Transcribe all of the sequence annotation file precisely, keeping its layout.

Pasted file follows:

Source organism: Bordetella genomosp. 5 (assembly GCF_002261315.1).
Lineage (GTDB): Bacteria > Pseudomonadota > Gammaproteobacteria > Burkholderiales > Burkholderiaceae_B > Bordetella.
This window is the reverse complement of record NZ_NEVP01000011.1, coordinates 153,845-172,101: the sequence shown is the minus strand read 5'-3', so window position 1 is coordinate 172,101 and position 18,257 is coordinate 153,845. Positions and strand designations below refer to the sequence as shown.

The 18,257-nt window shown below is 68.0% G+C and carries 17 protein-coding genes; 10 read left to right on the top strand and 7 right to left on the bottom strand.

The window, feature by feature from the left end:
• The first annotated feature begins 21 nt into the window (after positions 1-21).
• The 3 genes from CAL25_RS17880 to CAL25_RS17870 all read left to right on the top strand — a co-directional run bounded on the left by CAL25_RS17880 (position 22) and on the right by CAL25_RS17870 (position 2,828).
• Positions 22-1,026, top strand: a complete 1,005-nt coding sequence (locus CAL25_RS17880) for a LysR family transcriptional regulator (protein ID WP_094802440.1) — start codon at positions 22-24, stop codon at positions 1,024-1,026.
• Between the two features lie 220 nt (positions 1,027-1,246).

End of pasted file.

Source organism: Bordetella genomosp. 5 (assembly GCF_002261315.1).
Lineage (GTDB): Bacteria > Pseudomonadota > Gammaproteobacteria > Burkholderiales > Burkholderiaceae_B > Bordetella.
This window is the reverse complement of record NZ_NEVP01000011.1, coordinates 153,845-172,101: the sequence shown is the minus strand read 5'-3', so window position 1 is coordinate 172,101 and position 18,257 is coordinate 153,845. Positions and strand designations below refer to the sequence as shown.

The 18,257-nt window shown below is 68.0% G+C and carries 17 protein-coding genes; 10 read left to right on the top strand and 7 right to left on the bottom strand.

The window, feature by feature from the left end:
• The first annotated feature begins 21 nt into the window (after positions 1-21).
• The 3 genes from CAL25_RS17880 to CAL25_RS17870 all read left to right on the top strand — a co-directional run bounded on the left by CAL25_RS17880 (position 22) and on the right by CAL25_RS17870 (position 2,828).
• Positions 22-1,026, top strand: a complete 1,005-nt coding sequence (locus CAL25_RS17880) for a LysR family transcriptional regulator (protein ID WP_094802440.1) — start codon at positions 22-24, stop codon at positions 1,024-1,026.
• Between the two features lie 220 nt (positions 1,027-1,246).